Featured category post

Historic Postcards Tell Story of the East End

Noyac Postcard
Postcard Courtesy Eric Woodward

Eric Woodward has a passion for postcards. The Southampton residential architect has been collecting postcards for the past 30 years. He has over 40,000 cards in his collection, many of which are European cards that belonged to his grandmother. What really intrigues are the 4,000 pictures of the Hamptons, and our traditional style Long Island homes in particular.

Woodward’s interest was sparked when he was browsing in an antiques store and came upon a postcard of Southampton from 1905. Having moved to Southampton in 1976, he was taken with the image, and his vast collection got its start. Woodward buys at the annual Long Island Postcard Collectors Show and Sale every spring in East Northport, where postcards are piled high on seven to eight tables for all to peruse.

Nowadays, the marketplace for cards is mostly online, with eBay being the best place to trade rare and valuable ones. Postcards sell individually for $5 to $10. By those numbers, Woodward’s entire collection would be worth anywhere between $200,000 and $400,000. Often there are bidding wars online, with prices going up to as much as $40 for a rare or desirable image. Recently, Woodward went on a cross-country bicycle trip and was able to snag a card of a house in Sagaponack from his smartphone while on the road.

Why are these postcards so rare and desirable? They are so collectable because of their unusual history in a very limited timeframe. Between 1904 and 1914, there was a “postcard craze” for sending and receiving cards in the mail. All of these artifacts are postmarked with the date on which they were sent. Woodward says that he has seen that some people received four to five postcards per day in the mail!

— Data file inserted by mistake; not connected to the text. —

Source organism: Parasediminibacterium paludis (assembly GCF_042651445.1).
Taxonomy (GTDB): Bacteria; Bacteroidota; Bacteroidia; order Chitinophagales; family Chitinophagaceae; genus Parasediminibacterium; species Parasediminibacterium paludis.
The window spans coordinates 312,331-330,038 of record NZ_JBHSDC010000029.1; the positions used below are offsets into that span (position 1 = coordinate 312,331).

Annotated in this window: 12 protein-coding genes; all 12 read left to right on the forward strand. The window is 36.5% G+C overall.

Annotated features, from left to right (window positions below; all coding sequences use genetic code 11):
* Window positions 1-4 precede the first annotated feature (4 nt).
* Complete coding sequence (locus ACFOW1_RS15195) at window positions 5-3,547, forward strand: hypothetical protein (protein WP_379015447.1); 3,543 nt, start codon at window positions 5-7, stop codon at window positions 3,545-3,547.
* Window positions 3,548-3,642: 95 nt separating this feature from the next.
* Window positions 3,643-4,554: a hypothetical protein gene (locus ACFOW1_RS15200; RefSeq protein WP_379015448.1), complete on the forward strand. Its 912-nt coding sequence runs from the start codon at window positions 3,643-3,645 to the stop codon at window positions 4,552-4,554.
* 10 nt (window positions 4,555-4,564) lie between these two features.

Woodward is always on the lookout for images of houses, as some of these pictures are the only views made of historic houses that were destroyed or that don’t survive intact. There was one image he sought out for years that was of a house by McKim Mead and White on the ocean that washed away in 1938. He had seen an engraving of the residence, but no pictures existed of the home. Finally, after years of being on the hunt, he found a postcard of it.

These historic postcards come in two types: lithograph and photograph. Those that are actual photographs printed on a card come at a premium price. They are usually very good images. For the lithographs, salesmen would come to town and offer to print local postcards to sell in news stores. The postcards would be printed in Germany, where the printing technology for lithographs was much more advanced than in the United States.

Photography at this time was getting more simplified so that it was possible for the average person to have a darkroom at home. Some people would take the photographs themselves and print them in their own darkrooms, making the images in small batches. One prized series is a group of pictures of a snowstorm on Elm Street in Southampton printed by someone who lived on the street.

Woodward has gotten creative with some of the photographs in his collection and has hand-tinted the black-and-white images to add color. He keeps the collection in albums and is always ready to show them off to visitors. Woodward gives illustrated talks featuring highlights from his collection at area historical societies and libraries periodically, this local architect to share a visual understanding of the history of this special place.

Check out some vintage East End postcards from Woodward’s collection below.
[widgetkit id=83187]

More from Our Sister Sites